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This blog is my professional view and opinions on anything related to massage and fitness. This may range from new therapies, training modes, interesting aspects of massage or fitness, to food, recovery and other aspects to remain in good overall health.

 

By Lee Weston, Jan 27 2020 04:15PM

This is the first of 2 blogs covering my first, and most likely (hopefully) my only, 100 mile ultra marathon. I felt like it could be a good insight for those who run and those that don’t to understand the reasons why you would want to attempt 100 miles, the training and all the other logistics and things you may not have even realised were a thing.


So this leads to the Why?! This seems like a very good question even to myself as I sit writing this a week ahead of the race. Thinking of how I will be feeling this time next week after running for over 25+ hours. The answer is very difficult to explain and only those who really know my character would essentially be able to grasp. Having being asked this the most out of all the questions I will try to explain.


I only started running after needing to a way to keep fit around my work after moving to Bristol and giving up rugby. This led me to doing my first marathon in Oct 2015 and went surprisingly well considering when I was playing rugby I thought running a marathon was a stupid idea. After that I ran a 40 miler in May 2016, skipping straight to an ultra distance, The Quest, along the north Cornish coast. Home for me and although a massive jump up in distance I really enjoyed it and surprised myself with coming 13th overall and 12th male. I think this was when I heard about the Arc of Attrition (AoA) run by MudCrew, the 100mile (ish) winter ultra marathon with a 36 hour cut off and 6000m (ish) of elevation around the Cornish coast from Coverack to Porthtowan. And whilst I was sitting in the pub post-race struggling to eat a burger after 9+ hours of running, totally broken I was just in awe of anyone being able to run 100miles let alone on that terrain, in winter.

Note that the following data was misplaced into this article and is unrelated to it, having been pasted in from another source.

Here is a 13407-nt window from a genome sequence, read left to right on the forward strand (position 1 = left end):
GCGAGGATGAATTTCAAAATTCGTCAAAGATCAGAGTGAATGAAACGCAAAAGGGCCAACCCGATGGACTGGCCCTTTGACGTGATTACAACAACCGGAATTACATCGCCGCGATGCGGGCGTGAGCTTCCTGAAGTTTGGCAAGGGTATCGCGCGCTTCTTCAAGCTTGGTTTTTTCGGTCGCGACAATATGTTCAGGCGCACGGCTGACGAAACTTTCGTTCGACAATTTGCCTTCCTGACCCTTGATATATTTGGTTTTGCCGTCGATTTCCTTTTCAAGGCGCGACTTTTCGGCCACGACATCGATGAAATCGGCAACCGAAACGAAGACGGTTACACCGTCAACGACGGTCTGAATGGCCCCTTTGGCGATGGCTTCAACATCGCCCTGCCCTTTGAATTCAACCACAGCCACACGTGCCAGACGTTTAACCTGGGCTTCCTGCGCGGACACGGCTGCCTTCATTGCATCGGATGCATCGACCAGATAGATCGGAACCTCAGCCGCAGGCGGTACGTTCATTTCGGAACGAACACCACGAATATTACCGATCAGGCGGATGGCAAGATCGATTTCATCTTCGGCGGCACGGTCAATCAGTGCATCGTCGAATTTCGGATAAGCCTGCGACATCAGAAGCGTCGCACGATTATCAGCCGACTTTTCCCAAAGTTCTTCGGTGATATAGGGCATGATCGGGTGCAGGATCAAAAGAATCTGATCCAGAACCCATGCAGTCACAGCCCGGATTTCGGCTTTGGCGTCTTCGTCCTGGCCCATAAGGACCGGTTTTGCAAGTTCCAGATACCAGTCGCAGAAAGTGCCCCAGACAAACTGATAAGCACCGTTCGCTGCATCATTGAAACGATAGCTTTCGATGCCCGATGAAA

It wasn’t even a dream, I knew it was impossible for me, physically, mentally, every aspect. Skipping through 2017 with another trail marathon and ultra (31miles which went badly) and a crazy solo 3 peaks hike and cycle it came to 2018 where I had been inspired to do 100km in Austria that was a bit hilly. It was different, a challenge, with good time cut offs, beautiful surroundings it was a weekend away with a friend and a 64mile (ish) run. Training went really well and in hindsight I had probably trained enough that I was capable of running much more than 100km as post-race felt really good. Good for having run 65miles & 4300m elevation. This was the tester; this was when I felt that 100m could be physically possible. So I went about working out how to gain qualification for the AoA. I managed to gain a ballot entry to the Arc 50 (50miles, the baby brother of the AoA) to see what it was like running a winter ultra with only 1 checkpoint. Again, pushing myself to the limit I finished 5th and gained qualification for the AoA, however again I was broken with back issues and unable to eat towards the end of the race and for the rest of the day. I had a lot to learn. I had entered another qualifier, The RAT Plague 100km before the ARC 50 just in case I didn’t finish it. So another 100km starting at midnight and coastal so a nice intro into night time running in the summer. Again finished feeling better but having a few bumps along route and 4 hours quicker than my 100km the year before. This was all confidence building but knew a massive step up to the next race, the A race, the main goal.